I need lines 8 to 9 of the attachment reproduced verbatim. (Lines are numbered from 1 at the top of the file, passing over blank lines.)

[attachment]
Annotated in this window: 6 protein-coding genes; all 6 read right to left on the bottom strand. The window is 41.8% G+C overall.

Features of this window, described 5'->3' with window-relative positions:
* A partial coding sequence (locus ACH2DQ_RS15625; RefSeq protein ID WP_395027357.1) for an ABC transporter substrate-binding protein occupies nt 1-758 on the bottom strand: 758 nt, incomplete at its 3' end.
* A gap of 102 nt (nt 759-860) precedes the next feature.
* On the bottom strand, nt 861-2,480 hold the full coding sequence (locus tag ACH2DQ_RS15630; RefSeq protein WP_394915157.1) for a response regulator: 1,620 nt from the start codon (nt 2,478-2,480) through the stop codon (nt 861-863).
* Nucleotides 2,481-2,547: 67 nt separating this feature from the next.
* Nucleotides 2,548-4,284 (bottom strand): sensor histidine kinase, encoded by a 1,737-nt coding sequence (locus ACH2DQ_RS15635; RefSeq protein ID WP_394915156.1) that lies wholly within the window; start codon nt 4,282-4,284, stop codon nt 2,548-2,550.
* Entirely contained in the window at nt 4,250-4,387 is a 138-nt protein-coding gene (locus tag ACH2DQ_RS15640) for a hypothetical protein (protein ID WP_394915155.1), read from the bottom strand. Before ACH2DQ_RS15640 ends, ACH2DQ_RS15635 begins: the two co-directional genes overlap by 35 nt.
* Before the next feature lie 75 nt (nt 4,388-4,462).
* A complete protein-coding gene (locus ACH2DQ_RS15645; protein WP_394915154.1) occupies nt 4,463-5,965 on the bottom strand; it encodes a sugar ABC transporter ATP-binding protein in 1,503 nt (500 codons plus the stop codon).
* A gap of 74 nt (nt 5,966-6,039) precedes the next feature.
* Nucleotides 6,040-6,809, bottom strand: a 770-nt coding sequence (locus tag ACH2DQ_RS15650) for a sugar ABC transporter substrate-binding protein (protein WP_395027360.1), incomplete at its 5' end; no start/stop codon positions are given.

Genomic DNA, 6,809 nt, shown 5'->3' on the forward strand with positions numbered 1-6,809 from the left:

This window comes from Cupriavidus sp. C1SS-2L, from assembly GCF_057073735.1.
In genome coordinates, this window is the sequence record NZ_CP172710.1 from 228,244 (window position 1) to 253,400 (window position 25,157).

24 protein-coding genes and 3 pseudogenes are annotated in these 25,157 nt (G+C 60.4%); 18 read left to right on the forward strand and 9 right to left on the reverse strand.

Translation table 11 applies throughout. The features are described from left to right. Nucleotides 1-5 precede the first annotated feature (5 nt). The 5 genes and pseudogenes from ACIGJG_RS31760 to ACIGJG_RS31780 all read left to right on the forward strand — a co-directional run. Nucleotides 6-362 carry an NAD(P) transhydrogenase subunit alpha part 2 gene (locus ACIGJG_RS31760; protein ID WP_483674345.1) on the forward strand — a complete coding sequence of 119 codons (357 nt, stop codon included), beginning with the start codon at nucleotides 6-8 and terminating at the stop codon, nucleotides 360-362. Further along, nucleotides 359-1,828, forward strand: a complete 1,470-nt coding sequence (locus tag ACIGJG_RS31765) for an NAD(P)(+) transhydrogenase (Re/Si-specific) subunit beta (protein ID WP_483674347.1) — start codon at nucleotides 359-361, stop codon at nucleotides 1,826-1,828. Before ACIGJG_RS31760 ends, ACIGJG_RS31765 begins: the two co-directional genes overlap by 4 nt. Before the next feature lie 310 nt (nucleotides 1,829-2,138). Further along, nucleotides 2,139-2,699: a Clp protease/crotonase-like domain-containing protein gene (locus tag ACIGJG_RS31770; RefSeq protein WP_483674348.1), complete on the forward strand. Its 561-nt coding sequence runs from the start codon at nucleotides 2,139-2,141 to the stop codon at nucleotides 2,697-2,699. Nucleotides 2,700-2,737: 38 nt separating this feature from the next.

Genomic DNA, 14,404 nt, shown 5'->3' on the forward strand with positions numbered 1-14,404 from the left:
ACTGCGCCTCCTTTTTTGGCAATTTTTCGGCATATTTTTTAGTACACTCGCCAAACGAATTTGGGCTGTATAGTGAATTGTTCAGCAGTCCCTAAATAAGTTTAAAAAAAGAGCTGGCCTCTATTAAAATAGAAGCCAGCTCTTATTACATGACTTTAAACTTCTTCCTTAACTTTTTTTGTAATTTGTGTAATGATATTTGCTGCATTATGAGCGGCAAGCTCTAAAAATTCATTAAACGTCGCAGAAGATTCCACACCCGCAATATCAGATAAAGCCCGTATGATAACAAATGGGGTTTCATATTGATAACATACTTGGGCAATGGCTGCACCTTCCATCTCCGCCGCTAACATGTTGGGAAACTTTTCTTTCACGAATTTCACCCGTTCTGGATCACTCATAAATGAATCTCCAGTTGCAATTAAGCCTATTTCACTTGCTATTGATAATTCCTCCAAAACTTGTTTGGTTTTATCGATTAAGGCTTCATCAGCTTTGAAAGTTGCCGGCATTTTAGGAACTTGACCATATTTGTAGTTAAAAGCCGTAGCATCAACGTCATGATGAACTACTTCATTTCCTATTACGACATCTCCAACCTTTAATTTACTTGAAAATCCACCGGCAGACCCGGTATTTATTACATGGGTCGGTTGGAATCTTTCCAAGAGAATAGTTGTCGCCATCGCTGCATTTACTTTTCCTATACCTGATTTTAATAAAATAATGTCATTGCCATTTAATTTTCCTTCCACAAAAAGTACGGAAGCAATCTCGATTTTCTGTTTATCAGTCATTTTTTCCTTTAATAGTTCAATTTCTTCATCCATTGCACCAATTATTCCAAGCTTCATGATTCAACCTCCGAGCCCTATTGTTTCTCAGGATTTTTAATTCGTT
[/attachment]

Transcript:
* Entirely contained in the window at nt 4,250-4,387 is a 138-nt protein-coding gene (locus tag ACH2DQ_RS15640) for a hypothetical protein (protein ID WP_394915155.1), read from the bottom strand. Before ACH2DQ_RS15640 ends, ACH2DQ_RS15635 begins: the two co-directional genes overlap by 35 nt.
* Before the next feature lie 75 nt (nt 4,388-4,462).